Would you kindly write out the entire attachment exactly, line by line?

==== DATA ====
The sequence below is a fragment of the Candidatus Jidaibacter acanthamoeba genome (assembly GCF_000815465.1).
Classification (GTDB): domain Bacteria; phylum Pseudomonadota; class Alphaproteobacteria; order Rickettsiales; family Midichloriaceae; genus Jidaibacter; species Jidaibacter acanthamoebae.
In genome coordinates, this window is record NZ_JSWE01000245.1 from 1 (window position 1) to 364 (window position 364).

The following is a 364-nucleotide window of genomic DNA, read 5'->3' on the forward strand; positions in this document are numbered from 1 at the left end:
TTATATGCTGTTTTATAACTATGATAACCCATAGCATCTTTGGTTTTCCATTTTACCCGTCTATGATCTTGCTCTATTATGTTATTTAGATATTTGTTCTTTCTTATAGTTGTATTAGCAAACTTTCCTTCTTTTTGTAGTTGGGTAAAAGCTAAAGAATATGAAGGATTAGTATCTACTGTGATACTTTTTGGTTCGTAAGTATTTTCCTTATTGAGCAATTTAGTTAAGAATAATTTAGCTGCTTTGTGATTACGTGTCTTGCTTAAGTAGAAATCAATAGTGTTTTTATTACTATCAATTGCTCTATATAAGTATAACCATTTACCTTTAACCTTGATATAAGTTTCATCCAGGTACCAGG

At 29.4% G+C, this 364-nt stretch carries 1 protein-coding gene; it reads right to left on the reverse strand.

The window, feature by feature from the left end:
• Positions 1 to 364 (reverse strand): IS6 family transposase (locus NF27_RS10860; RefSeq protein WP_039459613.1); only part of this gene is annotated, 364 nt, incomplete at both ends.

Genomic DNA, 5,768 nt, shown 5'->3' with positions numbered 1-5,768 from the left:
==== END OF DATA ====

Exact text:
The sequence below is a fragment of the Candidatus Jidaibacter acanthamoeba genome (assembly GCF_000815465.1).
Classification (GTDB): domain Bacteria; phylum Pseudomonadota; class Alphaproteobacteria; order Rickettsiales; family Midichloriaceae; genus Jidaibacter; species Jidaibacter acanthamoebae.
In genome coordinates, this window is record NZ_JSWE01000245.1 from 1 (window position 1) to 364 (window position 364).

The following is a 364-nucleotide window of genomic DNA, read 5'->3' on the forward strand; positions in this document are numbered from 1 at the left end:
TTATATGCTGTTTTATAACTATGATAACCCATAGCATCTTTGGTTTTCCATTTTACCCGTCTATGATCTTGCTCTATTATGTTATTTAGATATTTGTTCTTTCTTATAGTTGTATTAGCAAACTTTCCTTCTTTTTGTAGTTGGGTAAAAGCTAAAGAATATGAAGGATTAGTATCTACTGTGATACTTTTTGGTTCGTAAGTATTTTCCTTATTGAGCAATTTAGTTAAGAATAATTTAGCTGCTTTGTGATTACGTGTCTTGCTTAAGTAGAAATCAATAGTGTTTTTATTACTATCAATTGCTCTATATAAGTATAACCATTTACCTTTAACCTTGATATAAGTTTCATCCAGGTACCAGG

At 29.4% G+C, this 364-nt stretch carries 1 protein-coding gene; it reads right to left on the reverse strand.

The window, feature by feature from the left end:
• Positions 1 to 364 (reverse strand): IS6 family transposase (locus NF27_RS10860; RefSeq protein WP_039459613.1); only part of this gene is annotated, 364 nt, incomplete at both ends.

Genomic DNA, 5,768 nt, shown 5'->3' with positions numbered 1-5,768 from the left: